There is no way Kent's swing at Brown could be construed as a 'shove' , and it was some crass idiot of a sub-editor who let such a contradictory report leave the keyboard.

    Recent Comments by John Clark

    Bad Money?
    Allyjambo 21st July 2019 at 09:59

    '…that no action can be taken against a dead club..'


    Oh, I don't know about that, Aj.

    The history books could/should show that Rangers FC of 1872 died an utterly dishonourable death, not occasioned by the run-of-the-mill  business failure that even perfectly honest businesses can suffer but a death caused by its serial cheating both of the Football Authorities and of HMRC over  a number of years.

    Post-mortem expulsion from Scottish Football is entirely possible and appropriate.

    And of course the absurd pretence that TRFC Ltd is the same club as that monstrous cheat of a club should be forthwith abandoned, and Scottish Football put back on the path of Sporting truth.


    Bad Money?
    Allyjambo 21st July 2019 at 09:59

    '..Of course, anyone involved at Rangers at the time the (potential) fraud took place might feel the effects of any fallout, maybe even a criminal investigation.'


    Have you had a wee read at this link, Aj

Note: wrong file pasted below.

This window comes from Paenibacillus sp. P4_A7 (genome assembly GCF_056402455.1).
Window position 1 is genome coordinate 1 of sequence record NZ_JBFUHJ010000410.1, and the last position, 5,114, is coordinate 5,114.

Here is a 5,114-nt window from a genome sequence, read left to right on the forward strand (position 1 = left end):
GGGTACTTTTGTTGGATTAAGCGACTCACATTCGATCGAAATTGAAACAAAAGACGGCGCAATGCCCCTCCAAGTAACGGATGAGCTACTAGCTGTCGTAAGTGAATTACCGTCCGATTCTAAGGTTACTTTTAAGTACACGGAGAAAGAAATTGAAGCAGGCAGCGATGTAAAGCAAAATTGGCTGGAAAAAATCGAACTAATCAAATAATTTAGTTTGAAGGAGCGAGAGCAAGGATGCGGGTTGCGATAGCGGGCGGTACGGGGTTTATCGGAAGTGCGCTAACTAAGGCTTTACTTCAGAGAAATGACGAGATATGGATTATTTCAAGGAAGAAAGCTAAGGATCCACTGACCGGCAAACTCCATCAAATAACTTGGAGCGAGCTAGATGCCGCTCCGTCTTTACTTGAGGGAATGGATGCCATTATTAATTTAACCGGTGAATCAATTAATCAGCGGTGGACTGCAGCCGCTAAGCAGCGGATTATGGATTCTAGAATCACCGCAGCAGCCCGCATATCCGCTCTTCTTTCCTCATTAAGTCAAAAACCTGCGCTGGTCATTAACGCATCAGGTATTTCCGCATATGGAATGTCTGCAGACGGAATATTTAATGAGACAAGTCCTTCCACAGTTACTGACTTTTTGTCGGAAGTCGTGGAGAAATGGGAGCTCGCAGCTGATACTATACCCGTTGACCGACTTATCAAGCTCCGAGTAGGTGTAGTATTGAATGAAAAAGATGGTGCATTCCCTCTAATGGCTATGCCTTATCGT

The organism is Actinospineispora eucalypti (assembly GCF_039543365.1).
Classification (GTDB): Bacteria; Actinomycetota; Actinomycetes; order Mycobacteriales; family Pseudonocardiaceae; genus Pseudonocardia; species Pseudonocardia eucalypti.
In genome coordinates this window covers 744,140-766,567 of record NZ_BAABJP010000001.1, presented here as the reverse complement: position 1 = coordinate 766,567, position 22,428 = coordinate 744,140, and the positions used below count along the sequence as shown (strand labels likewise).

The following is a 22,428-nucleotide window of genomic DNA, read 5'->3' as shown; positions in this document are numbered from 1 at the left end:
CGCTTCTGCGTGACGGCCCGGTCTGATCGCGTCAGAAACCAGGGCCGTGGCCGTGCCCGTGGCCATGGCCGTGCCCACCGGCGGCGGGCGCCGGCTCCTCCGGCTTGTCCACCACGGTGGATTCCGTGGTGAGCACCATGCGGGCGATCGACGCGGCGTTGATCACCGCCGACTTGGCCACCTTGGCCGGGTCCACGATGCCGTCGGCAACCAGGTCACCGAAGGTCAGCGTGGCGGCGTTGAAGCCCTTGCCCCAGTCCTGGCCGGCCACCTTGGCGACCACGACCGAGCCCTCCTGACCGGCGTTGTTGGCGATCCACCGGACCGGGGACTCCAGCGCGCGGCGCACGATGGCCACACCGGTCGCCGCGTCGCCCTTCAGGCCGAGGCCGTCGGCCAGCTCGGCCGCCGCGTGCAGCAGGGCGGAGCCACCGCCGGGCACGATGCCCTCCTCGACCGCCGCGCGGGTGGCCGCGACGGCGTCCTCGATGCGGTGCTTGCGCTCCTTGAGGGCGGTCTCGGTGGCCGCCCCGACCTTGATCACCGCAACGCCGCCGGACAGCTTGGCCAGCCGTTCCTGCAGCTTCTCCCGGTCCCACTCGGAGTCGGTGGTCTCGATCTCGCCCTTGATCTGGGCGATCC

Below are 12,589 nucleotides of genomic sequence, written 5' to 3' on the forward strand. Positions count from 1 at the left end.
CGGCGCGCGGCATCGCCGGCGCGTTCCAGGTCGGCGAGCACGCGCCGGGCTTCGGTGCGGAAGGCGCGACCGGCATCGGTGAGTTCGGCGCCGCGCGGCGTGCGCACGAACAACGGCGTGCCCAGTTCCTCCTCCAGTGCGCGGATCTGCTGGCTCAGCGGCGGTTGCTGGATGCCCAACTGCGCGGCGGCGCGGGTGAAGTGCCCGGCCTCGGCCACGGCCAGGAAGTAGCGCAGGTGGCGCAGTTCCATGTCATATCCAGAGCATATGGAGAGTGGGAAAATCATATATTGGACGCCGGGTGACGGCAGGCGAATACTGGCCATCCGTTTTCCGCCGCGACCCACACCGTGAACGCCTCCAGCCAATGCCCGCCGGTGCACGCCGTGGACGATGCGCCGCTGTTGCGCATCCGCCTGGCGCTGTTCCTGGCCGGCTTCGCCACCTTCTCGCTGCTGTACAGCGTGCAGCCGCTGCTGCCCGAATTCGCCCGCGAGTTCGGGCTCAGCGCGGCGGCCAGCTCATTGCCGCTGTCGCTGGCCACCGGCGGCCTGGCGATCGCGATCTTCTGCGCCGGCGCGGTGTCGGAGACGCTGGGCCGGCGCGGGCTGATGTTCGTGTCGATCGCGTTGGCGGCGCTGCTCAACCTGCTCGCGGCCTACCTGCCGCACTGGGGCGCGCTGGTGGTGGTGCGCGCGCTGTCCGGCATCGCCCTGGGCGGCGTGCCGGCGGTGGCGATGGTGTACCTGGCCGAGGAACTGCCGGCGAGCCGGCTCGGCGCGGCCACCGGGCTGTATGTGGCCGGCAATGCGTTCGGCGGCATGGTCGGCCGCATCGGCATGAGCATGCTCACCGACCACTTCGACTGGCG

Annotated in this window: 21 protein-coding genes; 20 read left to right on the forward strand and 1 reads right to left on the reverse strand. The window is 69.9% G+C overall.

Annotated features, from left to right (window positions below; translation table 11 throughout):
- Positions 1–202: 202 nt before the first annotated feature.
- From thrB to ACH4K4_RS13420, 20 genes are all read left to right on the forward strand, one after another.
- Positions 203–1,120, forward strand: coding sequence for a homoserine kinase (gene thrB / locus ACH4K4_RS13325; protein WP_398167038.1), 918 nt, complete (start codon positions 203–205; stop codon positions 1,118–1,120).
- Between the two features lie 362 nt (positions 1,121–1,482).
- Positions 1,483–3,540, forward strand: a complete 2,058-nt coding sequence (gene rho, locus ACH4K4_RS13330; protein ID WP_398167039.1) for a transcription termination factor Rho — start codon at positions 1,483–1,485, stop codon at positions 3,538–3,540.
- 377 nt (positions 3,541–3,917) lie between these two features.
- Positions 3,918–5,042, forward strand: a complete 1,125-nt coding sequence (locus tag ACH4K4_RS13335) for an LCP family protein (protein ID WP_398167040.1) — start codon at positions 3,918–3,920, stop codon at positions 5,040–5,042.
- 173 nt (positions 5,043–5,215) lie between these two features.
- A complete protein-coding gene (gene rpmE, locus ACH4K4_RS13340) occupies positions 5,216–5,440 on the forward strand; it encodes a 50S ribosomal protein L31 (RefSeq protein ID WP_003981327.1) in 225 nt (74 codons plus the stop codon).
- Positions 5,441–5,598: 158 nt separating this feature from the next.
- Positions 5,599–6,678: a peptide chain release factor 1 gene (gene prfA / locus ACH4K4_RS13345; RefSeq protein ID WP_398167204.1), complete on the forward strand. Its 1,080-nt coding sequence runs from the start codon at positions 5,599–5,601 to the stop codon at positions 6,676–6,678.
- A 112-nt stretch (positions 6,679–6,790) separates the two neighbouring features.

from which I take this excerpt:

    "..It is generally the case that examples of personal criminal liability for directors flow from the corporate criminal liability of the company of which they are a director. Having establishing the corporate criminal liability, the personal liability of the director depends upon their role in the company and the link to the criminal act(s).

    Although the personal liability of a director is dependent upon the company having committed a criminal act it can be established even if the company has not been or is not being prosecuted.[my underlining]

    The existence of personal criminal liability of directors is intended to ensure the accountability of those in senior positions at companies engaging in criminal conduct…"

    There are some delicious sections in the Fraud Act 2006, e.g.

    "12. Liability of company officers for offences by company

    (1)Subsection (2) applies if an offence under this Act is committed by a body corporate.

    (2)If the offence is proved to have been committed with the consent or connivance of—